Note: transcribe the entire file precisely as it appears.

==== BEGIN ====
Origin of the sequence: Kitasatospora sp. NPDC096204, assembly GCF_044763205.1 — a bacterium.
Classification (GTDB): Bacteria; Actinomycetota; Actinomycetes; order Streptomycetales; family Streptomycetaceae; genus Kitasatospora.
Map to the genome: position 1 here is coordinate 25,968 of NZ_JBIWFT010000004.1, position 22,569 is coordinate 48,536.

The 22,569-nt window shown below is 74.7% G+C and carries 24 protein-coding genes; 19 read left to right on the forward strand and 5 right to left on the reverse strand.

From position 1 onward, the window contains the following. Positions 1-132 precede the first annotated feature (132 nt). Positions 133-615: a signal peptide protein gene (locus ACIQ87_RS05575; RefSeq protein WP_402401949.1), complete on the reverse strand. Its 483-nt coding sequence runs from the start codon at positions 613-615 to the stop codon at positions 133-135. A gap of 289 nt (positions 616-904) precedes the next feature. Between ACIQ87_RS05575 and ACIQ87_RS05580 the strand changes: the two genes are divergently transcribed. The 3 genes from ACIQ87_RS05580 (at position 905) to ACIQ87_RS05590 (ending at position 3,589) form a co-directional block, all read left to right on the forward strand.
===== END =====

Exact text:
Origin of the sequence: Kitasatospora sp. NPDC096204, assembly GCF_044763205.1 — a bacterium.
Classification (GTDB): Bacteria; Actinomycetota; Actinomycetes; order Streptomycetales; family Streptomycetaceae; genus Kitasatospora.
Map to the genome: position 1 here is coordinate 25,968 of NZ_JBIWFT010000004.1, position 22,569 is coordinate 48,536.

The 22,569-nt window shown below is 74.7% G+C and carries 24 protein-coding genes; 19 read left to right on the forward strand and 5 right to left on the reverse strand.

From position 1 onward, the window contains the following. Positions 1-132 precede the first annotated feature (132 nt). Positions 133-615: a signal peptide protein gene (locus ACIQ87_RS05575; RefSeq protein WP_402401949.1), complete on the reverse strand. Its 483-nt coding sequence runs from the start codon at positions 613-615 to the stop codon at positions 133-135. A gap of 289 nt (positions 616-904) precedes the next feature. Between ACIQ87_RS05575 and ACIQ87_RS05580 the strand changes: the two genes are divergently transcribed. The 3 genes from ACIQ87_RS05580 (at position 905) to ACIQ87_RS05590 (ending at position 3,589) form a co-directional block, all read left to right on the forward strand.